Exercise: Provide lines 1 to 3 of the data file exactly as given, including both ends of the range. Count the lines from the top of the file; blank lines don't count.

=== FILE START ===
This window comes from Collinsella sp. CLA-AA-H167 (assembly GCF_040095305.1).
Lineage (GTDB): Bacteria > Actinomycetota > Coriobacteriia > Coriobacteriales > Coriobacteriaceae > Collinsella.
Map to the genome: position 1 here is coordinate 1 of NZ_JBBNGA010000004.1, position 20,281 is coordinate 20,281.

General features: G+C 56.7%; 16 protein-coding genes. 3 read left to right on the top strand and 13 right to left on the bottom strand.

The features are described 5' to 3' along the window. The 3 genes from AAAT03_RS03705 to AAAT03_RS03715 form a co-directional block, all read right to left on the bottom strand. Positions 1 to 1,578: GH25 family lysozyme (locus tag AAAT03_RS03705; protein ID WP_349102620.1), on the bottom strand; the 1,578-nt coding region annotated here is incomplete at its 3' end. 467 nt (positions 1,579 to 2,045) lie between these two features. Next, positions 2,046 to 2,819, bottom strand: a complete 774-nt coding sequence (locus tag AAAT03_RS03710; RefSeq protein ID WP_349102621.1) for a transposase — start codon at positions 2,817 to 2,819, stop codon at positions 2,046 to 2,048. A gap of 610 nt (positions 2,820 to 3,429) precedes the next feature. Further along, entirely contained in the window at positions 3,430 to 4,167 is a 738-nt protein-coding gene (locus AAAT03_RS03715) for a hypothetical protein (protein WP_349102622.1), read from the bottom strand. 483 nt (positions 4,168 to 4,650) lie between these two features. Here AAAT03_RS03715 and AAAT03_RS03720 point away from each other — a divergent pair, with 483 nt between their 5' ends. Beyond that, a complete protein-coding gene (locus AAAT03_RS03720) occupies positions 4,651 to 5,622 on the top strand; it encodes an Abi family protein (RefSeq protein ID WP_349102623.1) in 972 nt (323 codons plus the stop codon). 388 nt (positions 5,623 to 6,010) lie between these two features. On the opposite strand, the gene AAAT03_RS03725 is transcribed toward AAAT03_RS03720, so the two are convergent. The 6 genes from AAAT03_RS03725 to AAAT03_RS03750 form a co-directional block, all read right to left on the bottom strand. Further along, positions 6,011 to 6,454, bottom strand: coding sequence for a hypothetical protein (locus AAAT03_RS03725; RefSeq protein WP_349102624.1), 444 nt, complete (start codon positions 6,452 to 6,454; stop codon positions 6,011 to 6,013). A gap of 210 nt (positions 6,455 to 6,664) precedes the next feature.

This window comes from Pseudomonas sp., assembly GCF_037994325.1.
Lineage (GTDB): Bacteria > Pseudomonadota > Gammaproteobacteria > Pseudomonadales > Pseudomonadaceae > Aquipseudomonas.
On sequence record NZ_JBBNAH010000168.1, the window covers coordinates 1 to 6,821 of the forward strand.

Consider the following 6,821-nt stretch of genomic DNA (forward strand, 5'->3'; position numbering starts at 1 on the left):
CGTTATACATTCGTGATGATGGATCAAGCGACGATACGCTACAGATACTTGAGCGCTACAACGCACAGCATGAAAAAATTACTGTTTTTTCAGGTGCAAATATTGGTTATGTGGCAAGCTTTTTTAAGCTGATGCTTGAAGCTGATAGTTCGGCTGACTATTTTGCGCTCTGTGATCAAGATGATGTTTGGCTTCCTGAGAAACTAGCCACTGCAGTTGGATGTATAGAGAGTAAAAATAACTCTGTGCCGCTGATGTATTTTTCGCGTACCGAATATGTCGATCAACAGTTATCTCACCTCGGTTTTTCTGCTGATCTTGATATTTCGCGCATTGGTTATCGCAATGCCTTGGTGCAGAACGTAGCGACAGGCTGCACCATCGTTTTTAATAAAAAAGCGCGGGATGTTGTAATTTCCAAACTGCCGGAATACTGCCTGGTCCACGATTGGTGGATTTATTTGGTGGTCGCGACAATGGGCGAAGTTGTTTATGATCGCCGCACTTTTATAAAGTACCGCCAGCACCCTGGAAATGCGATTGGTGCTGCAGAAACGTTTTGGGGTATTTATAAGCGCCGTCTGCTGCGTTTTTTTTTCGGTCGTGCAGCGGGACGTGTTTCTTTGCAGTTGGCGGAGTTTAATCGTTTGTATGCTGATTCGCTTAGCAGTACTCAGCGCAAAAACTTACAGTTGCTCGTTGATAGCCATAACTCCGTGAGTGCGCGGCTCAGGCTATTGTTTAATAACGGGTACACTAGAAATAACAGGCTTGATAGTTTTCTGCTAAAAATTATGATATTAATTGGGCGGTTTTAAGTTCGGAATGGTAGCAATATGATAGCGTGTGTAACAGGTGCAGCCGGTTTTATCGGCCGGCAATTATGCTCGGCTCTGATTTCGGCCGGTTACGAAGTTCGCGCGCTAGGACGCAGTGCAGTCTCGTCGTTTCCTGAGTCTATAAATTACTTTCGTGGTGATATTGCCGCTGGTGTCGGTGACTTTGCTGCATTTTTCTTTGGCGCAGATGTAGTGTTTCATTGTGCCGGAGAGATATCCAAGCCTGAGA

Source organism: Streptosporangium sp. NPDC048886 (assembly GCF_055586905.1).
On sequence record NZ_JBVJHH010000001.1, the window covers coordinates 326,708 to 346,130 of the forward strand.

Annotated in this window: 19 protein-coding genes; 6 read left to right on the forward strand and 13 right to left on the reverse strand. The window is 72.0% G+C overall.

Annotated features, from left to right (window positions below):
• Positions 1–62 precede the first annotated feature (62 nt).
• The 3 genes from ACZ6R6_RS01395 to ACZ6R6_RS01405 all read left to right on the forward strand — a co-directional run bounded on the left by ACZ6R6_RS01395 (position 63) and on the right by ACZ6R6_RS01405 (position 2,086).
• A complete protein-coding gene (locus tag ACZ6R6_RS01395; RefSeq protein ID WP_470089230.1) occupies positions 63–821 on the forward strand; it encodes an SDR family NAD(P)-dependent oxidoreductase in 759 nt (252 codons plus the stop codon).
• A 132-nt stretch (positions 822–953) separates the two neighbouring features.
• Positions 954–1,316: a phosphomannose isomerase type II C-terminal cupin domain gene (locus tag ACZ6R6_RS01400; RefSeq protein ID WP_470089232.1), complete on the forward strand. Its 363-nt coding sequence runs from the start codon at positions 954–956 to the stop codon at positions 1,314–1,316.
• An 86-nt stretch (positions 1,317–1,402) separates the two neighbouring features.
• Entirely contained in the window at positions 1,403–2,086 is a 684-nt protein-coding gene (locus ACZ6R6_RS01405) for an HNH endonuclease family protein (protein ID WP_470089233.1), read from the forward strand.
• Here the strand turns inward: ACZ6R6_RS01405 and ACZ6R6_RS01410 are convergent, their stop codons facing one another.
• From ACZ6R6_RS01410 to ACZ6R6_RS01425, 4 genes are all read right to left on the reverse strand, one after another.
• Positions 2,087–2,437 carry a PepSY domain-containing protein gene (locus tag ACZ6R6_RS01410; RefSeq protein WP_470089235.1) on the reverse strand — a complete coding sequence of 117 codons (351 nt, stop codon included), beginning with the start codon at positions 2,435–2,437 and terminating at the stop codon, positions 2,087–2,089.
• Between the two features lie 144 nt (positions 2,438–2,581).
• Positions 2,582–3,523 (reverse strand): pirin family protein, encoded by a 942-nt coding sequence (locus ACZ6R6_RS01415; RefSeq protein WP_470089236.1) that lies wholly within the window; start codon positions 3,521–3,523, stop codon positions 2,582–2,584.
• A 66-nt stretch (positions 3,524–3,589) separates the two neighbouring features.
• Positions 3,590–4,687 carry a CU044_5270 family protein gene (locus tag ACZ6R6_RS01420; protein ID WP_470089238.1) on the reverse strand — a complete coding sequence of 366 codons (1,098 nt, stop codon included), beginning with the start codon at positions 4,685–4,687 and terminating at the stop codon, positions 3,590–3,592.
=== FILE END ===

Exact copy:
This window comes from Collinsella sp. CLA-AA-H167 (assembly GCF_040095305.1).
Lineage (GTDB): Bacteria > Actinomycetota > Coriobacteriia > Coriobacteriales > Coriobacteriaceae > Collinsella.
Map to the genome: position 1 here is coordinate 1 of NZ_JBBNGA010000004.1, position 20,281 is coordinate 20,281.